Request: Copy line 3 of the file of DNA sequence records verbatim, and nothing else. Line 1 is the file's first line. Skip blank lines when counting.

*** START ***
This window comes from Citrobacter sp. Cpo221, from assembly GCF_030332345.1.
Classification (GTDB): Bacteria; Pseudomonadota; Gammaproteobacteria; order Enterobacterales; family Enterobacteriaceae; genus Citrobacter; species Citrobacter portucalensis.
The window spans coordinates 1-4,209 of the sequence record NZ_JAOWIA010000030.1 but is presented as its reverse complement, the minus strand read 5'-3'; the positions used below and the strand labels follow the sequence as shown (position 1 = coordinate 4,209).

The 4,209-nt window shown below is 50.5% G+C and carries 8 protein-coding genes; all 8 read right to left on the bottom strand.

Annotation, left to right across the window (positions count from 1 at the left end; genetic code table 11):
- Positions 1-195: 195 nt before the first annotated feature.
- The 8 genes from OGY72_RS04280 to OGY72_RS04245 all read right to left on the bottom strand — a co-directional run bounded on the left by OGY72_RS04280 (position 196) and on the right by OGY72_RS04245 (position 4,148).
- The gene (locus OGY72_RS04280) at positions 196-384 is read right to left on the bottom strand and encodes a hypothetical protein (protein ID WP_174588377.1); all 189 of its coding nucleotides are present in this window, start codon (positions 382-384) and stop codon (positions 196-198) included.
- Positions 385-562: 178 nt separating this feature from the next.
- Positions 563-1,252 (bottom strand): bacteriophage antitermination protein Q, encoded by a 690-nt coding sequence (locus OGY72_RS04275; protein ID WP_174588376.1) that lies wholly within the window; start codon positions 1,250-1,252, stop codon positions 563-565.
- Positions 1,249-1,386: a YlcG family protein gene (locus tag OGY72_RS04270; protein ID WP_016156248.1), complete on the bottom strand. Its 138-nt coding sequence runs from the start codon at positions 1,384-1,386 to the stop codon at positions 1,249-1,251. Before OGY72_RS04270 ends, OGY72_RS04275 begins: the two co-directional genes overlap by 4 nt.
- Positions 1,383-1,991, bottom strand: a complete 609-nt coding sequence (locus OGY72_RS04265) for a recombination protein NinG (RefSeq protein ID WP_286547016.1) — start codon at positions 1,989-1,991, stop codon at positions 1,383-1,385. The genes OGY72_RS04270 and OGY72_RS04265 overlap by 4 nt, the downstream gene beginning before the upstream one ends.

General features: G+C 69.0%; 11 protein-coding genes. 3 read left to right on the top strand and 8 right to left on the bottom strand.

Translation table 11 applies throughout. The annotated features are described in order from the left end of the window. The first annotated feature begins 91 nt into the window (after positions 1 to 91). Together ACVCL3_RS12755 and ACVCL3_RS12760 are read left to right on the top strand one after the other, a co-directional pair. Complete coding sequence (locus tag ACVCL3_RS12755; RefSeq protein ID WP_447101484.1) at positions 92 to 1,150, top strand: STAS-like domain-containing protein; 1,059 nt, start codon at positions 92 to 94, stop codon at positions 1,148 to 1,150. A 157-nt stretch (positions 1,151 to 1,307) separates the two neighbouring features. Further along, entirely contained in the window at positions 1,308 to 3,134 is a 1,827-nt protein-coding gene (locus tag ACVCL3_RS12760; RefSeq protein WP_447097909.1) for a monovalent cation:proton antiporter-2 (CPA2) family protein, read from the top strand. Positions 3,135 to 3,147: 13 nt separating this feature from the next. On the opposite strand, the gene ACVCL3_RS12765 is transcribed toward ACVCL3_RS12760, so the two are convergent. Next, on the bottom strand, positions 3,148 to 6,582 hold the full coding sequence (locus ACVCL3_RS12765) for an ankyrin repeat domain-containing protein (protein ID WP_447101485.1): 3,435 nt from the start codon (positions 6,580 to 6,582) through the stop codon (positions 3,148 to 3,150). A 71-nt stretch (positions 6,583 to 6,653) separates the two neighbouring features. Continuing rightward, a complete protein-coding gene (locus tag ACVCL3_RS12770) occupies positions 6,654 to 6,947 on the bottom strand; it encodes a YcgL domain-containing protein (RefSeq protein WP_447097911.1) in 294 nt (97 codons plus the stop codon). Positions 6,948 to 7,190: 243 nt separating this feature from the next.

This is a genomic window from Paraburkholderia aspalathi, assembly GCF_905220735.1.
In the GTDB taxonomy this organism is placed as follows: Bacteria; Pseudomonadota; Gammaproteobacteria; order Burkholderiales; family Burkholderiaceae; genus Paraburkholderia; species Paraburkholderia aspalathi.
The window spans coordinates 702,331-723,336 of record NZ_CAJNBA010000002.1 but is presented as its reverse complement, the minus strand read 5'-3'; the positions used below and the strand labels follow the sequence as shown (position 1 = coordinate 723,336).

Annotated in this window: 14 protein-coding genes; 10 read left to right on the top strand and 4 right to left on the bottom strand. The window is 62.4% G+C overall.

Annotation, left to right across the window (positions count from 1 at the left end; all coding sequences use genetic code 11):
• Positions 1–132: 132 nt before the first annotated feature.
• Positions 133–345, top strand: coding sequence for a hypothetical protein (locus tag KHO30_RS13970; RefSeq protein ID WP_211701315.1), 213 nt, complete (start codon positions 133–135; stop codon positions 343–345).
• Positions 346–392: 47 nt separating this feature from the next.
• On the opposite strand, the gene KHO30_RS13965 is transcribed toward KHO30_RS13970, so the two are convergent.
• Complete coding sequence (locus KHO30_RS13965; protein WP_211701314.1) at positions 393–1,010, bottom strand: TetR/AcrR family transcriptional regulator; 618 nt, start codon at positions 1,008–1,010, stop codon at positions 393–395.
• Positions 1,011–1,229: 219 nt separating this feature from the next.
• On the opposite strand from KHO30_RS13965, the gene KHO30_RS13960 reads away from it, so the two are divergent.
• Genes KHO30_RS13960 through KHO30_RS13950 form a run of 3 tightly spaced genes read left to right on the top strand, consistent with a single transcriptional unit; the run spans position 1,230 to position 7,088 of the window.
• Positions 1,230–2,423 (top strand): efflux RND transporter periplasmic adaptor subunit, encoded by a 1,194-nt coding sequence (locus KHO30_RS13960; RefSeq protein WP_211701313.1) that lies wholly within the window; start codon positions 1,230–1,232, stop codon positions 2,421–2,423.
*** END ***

The window spans coordinates 1-4,209 of the sequence record NZ_JAOWIA010000030.1 but is presented as its reverse complement, the minus strand read 5'-3'; the positions used below and the strand labels follow the sequence as shown (position 1 = coordinate 4,209).